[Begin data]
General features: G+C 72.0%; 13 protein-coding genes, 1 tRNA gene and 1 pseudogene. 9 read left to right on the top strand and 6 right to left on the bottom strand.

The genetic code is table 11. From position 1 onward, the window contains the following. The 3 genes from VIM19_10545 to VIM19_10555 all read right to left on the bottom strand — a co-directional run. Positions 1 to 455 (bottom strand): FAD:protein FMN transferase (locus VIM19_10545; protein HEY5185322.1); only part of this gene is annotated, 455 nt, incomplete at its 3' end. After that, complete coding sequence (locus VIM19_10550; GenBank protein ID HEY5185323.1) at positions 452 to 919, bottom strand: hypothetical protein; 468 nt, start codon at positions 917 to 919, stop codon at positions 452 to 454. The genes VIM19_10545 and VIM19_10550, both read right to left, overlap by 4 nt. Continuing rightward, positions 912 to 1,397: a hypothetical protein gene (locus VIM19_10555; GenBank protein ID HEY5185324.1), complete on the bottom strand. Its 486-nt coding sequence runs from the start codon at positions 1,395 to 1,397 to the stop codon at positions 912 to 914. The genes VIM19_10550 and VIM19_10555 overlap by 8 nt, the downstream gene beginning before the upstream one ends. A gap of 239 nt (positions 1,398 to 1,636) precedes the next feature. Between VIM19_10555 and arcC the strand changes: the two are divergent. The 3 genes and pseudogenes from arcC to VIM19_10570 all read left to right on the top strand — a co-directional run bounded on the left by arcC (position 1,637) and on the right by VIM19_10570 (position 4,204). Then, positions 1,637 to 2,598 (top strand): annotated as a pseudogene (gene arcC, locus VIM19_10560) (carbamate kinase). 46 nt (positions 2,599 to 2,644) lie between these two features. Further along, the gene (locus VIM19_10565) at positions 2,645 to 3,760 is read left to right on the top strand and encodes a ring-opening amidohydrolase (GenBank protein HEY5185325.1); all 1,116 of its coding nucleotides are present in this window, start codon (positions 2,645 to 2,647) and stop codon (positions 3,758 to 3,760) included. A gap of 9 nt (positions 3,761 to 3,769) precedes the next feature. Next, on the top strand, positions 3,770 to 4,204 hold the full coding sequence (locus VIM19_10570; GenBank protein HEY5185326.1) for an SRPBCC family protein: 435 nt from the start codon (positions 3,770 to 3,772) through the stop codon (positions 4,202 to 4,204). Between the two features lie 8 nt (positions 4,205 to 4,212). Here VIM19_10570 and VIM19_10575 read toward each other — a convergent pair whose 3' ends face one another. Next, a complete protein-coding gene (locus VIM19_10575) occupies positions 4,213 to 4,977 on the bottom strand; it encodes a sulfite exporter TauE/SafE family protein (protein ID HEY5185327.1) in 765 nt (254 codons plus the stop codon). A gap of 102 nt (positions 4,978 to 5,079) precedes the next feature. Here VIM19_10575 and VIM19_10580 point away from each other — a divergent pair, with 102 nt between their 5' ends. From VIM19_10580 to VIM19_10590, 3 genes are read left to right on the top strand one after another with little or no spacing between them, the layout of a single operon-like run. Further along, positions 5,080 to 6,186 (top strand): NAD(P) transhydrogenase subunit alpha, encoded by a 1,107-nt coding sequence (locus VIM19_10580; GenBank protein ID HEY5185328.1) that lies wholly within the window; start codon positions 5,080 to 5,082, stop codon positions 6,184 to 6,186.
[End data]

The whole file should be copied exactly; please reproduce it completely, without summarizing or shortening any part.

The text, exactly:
General features: G+C 72.0%; 13 protein-coding genes, 1 tRNA gene and 1 pseudogene. 9 read left to right on the top strand and 6 right to left on the bottom strand.

The genetic code is table 11. From position 1 onward, the window contains the following. The 3 genes from VIM19_10545 to VIM19_10555 all read right to left on the bottom strand — a co-directional run. Positions 1 to 455 (bottom strand): FAD:protein FMN transferase (locus VIM19_10545; protein HEY5185322.1); only part of this gene is annotated, 455 nt, incomplete at its 3' end. After that, complete coding sequence (locus VIM19_10550; GenBank protein ID HEY5185323.1) at positions 452 to 919, bottom strand: hypothetical protein; 468 nt, start codon at positions 917 to 919, stop codon at positions 452 to 454. The genes VIM19_10545 and VIM19_10550, both read right to left, overlap by 4 nt. Continuing rightward, positions 912 to 1,397: a hypothetical protein gene (locus VIM19_10555; GenBank protein ID HEY5185324.1), complete on the bottom strand. Its 486-nt coding sequence runs from the start codon at positions 1,395 to 1,397 to the stop codon at positions 912 to 914. The genes VIM19_10550 and VIM19_10555 overlap by 8 nt, the downstream gene beginning before the upstream one ends. A gap of 239 nt (positions 1,398 to 1,636) precedes the next feature. Between VIM19_10555 and arcC the strand changes: the two are divergent. The 3 genes and pseudogenes from arcC to VIM19_10570 all read left to right on the top strand — a co-directional run bounded on the left by arcC (position 1,637) and on the right by VIM19_10570 (position 4,204). Then, positions 1,637 to 2,598 (top strand): annotated as a pseudogene (gene arcC, locus VIM19_10560) (carbamate kinase). 46 nt (positions 2,599 to 2,644) lie between these two features. Further along, the gene (locus VIM19_10565) at positions 2,645 to 3,760 is read left to right on the top strand and encodes a ring-opening amidohydrolase (GenBank protein HEY5185325.1); all 1,116 of its coding nucleotides are present in this window, start codon (positions 2,645 to 2,647) and stop codon (positions 3,758 to 3,760) included. A gap of 9 nt (positions 3,761 to 3,769) precedes the next feature. Next, on the top strand, positions 3,770 to 4,204 hold the full coding sequence (locus VIM19_10570; GenBank protein HEY5185326.1) for an SRPBCC family protein: 435 nt from the start codon (positions 3,770 to 3,772) through the stop codon (positions 4,202 to 4,204). Between the two features lie 8 nt (positions 4,205 to 4,212). Here VIM19_10570 and VIM19_10575 read toward each other — a convergent pair whose 3' ends face one another. Next, a complete protein-coding gene (locus VIM19_10575) occupies positions 4,213 to 4,977 on the bottom strand; it encodes a sulfite exporter TauE/SafE family protein (protein ID HEY5185327.1) in 765 nt (254 codons plus the stop codon). A gap of 102 nt (positions 4,978 to 5,079) precedes the next feature. Here VIM19_10575 and VIM19_10580 point away from each other — a divergent pair, with 102 nt between their 5' ends. From VIM19_10580 to VIM19_10590, 3 genes are read left to right on the top strand one after another with little or no spacing between them, the layout of a single operon-like run. Further along, positions 5,080 to 6,186 (top strand): NAD(P) transhydrogenase subunit alpha, encoded by a 1,107-nt coding sequence (locus VIM19_10580; GenBank protein ID HEY5185328.1) that lies wholly within the window; start codon positions 5,080 to 5,082, stop codon positions 6,184 to 6,186.